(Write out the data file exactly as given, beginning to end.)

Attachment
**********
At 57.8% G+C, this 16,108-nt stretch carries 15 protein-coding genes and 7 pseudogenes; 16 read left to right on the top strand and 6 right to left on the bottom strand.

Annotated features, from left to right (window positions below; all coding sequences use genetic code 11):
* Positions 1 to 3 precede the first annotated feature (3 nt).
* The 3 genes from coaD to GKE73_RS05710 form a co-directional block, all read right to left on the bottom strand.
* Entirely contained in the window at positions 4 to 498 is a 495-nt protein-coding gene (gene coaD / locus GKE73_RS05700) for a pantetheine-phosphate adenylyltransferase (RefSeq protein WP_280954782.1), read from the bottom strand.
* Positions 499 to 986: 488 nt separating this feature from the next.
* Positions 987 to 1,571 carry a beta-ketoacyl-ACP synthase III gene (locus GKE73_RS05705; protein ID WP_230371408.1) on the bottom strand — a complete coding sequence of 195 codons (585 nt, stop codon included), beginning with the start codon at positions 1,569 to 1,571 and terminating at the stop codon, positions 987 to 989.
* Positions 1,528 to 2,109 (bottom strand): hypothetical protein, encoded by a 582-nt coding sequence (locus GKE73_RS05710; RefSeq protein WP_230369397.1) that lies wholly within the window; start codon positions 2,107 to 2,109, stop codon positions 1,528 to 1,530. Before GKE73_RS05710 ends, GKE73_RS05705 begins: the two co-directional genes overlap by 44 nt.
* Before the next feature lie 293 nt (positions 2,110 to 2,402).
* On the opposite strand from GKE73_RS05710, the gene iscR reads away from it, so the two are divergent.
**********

At 57.8% G+C, this 16,108-nt stretch carries 15 protein-coding genes and 7 pseudogenes; 16 read left to right on the top strand and 6 right to left on the bottom strand.

Annotated features, from left to right (window positions below; all coding sequences use genetic code 11):
* Positions 1 to 3 precede the first annotated feature (3 nt).
* The 3 genes from coaD to GKE73_RS05710 form a co-directional block, all read right to left on the bottom strand.
* Entirely contained in the window at positions 4 to 498 is a 495-nt protein-coding gene (gene coaD / locus GKE73_RS05700) for a pantetheine-phosphate adenylyltransferase (RefSeq protein WP_280954782.1), read from the bottom strand.
* Positions 499 to 986: 488 nt separating this feature from the next.
* Positions 987 to 1,571 carry a beta-ketoacyl-ACP synthase III gene (locus GKE73_RS05705; protein ID WP_230371408.1) on the bottom strand — a complete coding sequence of 195 codons (585 nt, stop codon included), beginning with the start codon at positions 1,569 to 1,571 and terminating at the stop codon, positions 987 to 989.
* Positions 1,528 to 2,109 (bottom strand): hypothetical protein, encoded by a 582-nt coding sequence (locus GKE73_RS05710; RefSeq protein WP_230369397.1) that lies wholly within the window; start codon positions 2,107 to 2,109, stop codon positions 1,528 to 1,530. Before GKE73_RS05710 ends, GKE73_RS05705 begins: the two co-directional genes overlap by 44 nt.
* Before the next feature lie 293 nt (positions 2,110 to 2,402).
* On the opposite strand from GKE73_RS05710, the gene iscR reads away from it, so the two are divergent.